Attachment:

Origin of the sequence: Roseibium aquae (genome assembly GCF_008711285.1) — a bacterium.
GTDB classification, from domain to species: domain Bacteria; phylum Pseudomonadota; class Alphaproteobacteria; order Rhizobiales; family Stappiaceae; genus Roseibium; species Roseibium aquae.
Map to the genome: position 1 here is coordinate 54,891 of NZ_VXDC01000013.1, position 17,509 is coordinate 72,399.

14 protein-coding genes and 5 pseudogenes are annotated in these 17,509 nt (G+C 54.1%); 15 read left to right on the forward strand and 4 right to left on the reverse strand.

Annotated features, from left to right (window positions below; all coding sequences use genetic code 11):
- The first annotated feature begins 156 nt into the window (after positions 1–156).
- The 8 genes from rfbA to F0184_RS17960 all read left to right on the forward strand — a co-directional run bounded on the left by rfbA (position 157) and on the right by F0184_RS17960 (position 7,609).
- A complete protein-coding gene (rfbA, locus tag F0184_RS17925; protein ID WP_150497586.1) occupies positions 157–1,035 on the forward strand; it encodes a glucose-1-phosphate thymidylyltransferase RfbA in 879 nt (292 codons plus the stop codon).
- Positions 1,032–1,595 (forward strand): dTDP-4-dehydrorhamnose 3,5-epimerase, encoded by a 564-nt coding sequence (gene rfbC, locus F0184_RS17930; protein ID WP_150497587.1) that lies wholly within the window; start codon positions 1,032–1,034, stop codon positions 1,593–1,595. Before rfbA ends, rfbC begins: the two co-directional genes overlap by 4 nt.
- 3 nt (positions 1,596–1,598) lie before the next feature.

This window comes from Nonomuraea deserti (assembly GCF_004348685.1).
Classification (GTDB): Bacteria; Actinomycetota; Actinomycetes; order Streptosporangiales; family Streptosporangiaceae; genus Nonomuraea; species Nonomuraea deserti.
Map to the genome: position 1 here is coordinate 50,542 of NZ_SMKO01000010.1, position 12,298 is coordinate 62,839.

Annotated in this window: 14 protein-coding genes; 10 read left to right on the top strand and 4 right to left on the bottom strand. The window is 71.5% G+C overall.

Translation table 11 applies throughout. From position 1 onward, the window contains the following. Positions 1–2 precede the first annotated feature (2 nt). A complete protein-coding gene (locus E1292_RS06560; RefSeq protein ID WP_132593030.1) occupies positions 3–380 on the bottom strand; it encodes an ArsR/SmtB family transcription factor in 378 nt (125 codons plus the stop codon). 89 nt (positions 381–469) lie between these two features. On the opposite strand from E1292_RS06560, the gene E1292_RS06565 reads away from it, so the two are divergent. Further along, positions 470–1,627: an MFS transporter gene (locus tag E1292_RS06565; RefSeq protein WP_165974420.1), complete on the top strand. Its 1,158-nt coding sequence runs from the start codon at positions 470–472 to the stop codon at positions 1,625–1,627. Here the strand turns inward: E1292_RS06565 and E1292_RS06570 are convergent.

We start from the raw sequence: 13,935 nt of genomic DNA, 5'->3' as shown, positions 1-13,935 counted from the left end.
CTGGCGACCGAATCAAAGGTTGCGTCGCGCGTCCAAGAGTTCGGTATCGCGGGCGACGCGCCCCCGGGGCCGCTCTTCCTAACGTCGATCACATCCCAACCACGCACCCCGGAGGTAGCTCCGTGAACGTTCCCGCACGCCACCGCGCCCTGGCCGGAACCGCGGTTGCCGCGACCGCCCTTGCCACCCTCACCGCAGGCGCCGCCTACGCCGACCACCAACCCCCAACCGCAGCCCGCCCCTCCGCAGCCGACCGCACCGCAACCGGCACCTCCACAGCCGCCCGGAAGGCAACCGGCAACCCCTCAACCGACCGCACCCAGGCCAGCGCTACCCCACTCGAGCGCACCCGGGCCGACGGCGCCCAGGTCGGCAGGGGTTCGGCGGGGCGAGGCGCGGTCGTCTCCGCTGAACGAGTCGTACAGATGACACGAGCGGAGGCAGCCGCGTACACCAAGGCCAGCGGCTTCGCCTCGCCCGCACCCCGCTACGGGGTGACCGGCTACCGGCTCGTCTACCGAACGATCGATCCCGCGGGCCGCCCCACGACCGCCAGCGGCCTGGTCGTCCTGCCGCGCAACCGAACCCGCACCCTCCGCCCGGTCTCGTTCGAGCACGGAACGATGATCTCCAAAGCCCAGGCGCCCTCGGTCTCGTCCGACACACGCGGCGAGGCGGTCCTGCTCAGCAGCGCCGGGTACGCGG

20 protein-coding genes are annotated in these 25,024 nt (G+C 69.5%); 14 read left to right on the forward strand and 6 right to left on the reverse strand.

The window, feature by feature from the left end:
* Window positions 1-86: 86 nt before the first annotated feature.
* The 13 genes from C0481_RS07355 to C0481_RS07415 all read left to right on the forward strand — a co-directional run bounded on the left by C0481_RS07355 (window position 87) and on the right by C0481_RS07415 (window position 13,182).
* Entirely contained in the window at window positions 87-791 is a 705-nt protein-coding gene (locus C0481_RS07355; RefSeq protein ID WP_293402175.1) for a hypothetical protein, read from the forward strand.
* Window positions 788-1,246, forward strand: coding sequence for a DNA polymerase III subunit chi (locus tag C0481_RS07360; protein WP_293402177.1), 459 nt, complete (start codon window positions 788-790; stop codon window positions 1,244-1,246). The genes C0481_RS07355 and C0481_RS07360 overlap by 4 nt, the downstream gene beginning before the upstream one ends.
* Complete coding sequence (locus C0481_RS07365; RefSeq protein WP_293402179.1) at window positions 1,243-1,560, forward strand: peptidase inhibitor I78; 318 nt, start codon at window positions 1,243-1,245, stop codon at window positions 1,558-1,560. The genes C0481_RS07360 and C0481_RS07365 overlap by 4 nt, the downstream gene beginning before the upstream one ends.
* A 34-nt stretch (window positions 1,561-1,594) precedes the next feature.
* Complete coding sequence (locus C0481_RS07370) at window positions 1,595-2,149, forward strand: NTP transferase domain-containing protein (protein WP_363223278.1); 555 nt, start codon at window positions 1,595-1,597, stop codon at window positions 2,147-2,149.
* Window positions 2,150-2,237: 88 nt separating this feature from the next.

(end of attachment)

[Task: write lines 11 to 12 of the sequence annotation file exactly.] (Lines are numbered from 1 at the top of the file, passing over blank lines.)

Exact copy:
This window comes from Nonomuraea deserti (assembly GCF_004348685.1).
Classification (GTDB): Bacteria; Actinomycetota; Actinomycetes; order Streptosporangiales; family Streptosporangiaceae; genus Nonomuraea; species Nonomuraea deserti.